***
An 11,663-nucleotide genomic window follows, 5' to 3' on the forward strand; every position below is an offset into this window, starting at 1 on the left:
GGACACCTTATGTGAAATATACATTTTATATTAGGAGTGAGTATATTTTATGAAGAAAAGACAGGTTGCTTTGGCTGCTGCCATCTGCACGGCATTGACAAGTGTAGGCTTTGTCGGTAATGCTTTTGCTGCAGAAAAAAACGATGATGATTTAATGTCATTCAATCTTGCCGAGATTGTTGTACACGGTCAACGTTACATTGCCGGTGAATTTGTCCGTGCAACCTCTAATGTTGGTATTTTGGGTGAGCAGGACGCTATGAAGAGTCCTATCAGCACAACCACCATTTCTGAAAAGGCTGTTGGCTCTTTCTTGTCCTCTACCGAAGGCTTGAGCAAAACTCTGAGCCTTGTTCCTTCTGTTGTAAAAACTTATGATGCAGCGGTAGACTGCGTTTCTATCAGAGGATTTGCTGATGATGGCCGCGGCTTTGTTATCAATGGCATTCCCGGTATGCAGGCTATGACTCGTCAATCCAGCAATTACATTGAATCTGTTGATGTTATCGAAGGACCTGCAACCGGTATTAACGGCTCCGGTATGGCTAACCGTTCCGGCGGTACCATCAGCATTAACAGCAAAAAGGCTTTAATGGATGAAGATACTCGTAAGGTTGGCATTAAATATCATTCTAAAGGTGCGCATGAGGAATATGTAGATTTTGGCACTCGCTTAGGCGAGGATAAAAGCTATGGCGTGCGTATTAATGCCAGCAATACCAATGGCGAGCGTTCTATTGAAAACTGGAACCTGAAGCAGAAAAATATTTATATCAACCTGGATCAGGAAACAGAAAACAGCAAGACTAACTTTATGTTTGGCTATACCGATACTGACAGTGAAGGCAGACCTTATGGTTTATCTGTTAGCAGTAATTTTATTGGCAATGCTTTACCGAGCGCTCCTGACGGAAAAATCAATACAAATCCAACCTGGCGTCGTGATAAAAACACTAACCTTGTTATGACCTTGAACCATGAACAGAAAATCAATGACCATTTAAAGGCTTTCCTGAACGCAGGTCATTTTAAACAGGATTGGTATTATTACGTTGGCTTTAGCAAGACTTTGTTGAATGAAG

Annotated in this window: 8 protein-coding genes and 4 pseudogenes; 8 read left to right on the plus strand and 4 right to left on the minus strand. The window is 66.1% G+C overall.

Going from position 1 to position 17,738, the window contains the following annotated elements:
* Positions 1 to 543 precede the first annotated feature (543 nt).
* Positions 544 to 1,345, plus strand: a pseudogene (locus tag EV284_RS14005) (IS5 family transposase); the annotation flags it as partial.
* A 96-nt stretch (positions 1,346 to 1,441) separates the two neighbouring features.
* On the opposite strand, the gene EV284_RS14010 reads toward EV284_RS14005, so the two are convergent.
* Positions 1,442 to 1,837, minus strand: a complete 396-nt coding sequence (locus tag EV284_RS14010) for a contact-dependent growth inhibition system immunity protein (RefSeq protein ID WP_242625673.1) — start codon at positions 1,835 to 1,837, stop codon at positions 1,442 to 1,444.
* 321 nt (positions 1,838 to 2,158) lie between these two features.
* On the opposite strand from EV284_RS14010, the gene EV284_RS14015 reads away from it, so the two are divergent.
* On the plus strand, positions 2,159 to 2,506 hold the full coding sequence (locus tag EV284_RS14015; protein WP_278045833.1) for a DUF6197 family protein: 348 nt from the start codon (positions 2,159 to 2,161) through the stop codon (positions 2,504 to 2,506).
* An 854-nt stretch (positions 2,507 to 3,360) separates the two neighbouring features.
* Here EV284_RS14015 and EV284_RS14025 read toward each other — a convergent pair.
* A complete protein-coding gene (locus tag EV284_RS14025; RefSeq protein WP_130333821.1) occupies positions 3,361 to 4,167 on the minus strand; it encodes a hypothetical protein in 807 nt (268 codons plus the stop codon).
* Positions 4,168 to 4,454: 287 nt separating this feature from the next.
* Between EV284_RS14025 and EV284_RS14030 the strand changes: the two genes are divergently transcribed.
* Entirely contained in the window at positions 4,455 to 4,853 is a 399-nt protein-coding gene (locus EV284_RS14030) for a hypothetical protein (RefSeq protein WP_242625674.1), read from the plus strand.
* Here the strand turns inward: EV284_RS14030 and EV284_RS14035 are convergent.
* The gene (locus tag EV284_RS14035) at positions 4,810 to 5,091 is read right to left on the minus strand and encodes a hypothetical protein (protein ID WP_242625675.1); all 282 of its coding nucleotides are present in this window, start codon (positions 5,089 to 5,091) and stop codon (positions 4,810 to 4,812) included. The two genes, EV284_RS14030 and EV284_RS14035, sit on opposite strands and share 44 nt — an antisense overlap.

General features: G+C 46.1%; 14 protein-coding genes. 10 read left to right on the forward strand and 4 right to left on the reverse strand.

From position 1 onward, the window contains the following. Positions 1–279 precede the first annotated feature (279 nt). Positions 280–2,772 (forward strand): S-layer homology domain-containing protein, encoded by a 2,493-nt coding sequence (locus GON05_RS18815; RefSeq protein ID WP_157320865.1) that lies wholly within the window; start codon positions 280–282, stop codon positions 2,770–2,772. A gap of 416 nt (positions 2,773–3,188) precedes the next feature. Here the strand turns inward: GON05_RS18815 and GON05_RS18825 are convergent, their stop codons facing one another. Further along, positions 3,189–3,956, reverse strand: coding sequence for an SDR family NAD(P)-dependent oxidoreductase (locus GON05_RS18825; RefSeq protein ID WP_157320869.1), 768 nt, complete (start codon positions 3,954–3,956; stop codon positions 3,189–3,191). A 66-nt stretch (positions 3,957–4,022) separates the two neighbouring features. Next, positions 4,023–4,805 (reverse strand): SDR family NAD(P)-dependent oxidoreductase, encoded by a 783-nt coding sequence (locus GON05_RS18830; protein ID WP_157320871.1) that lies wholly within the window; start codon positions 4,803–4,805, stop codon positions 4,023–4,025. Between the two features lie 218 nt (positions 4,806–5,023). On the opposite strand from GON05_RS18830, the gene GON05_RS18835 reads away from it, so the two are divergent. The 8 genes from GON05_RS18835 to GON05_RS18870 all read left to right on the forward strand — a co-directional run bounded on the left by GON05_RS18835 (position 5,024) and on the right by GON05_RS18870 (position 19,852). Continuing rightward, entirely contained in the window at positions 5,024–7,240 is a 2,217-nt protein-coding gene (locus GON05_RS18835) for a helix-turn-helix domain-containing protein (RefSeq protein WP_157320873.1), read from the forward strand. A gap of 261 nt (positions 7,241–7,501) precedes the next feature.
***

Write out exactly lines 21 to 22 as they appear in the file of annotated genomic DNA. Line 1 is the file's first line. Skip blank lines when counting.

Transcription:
General features: G+C 46.1%; 14 protein-coding genes. 10 read left to right on the forward strand and 4 right to left on the reverse strand.

From position 1 onward, the window contains the following. Positions 1–279 precede the first annotated feature (279 nt). Positions 280–2,772 (forward strand): S-layer homology domain-containing protein, encoded by a 2,493-nt coding sequence (locus GON05_RS18815; RefSeq protein ID WP_157320865.1) that lies wholly within the window; start codon positions 280–282, stop codon positions 2,770–2,772. A gap of 416 nt (positions 2,773–3,188) precedes the next feature. Here the strand turns inward: GON05_RS18815 and GON05_RS18825 are convergent, their stop codons facing one another. Further along, positions 3,189–3,956, reverse strand: coding sequence for an SDR family NAD(P)-dependent oxidoreductase (locus GON05_RS18825; RefSeq protein ID WP_157320869.1), 768 nt, complete (start codon positions 3,954–3,956; stop codon positions 3,189–3,191). A 66-nt stretch (positions 3,957–4,022) separates the two neighbouring features. Next, positions 4,023–4,805 (reverse strand): SDR family NAD(P)-dependent oxidoreductase, encoded by a 783-nt coding sequence (locus GON05_RS18830; protein ID WP_157320871.1) that lies wholly within the window; start codon positions 4,803–4,805, stop codon positions 4,023–4,025. Between the two features lie 218 nt (positions 4,806–5,023). On the opposite strand from GON05_RS18830, the gene GON05_RS18835 reads away from it, so the two are divergent. The 8 genes from GON05_RS18835 to GON05_RS18870 all read left to right on the forward strand — a co-directional run bounded on the left by GON05_RS18835 (position 5,024) and on the right by GON05_RS18870 (position 19,852). Continuing rightward, entirely contained in the window at positions 5,024–7,240 is a 2,217-nt protein-coding gene (locus GON05_RS18835) for a helix-turn-helix domain-containing protein (RefSeq protein WP_157320873.1), read from the forward strand. A gap of 261 nt (positions 7,241–7,501) precedes the next feature.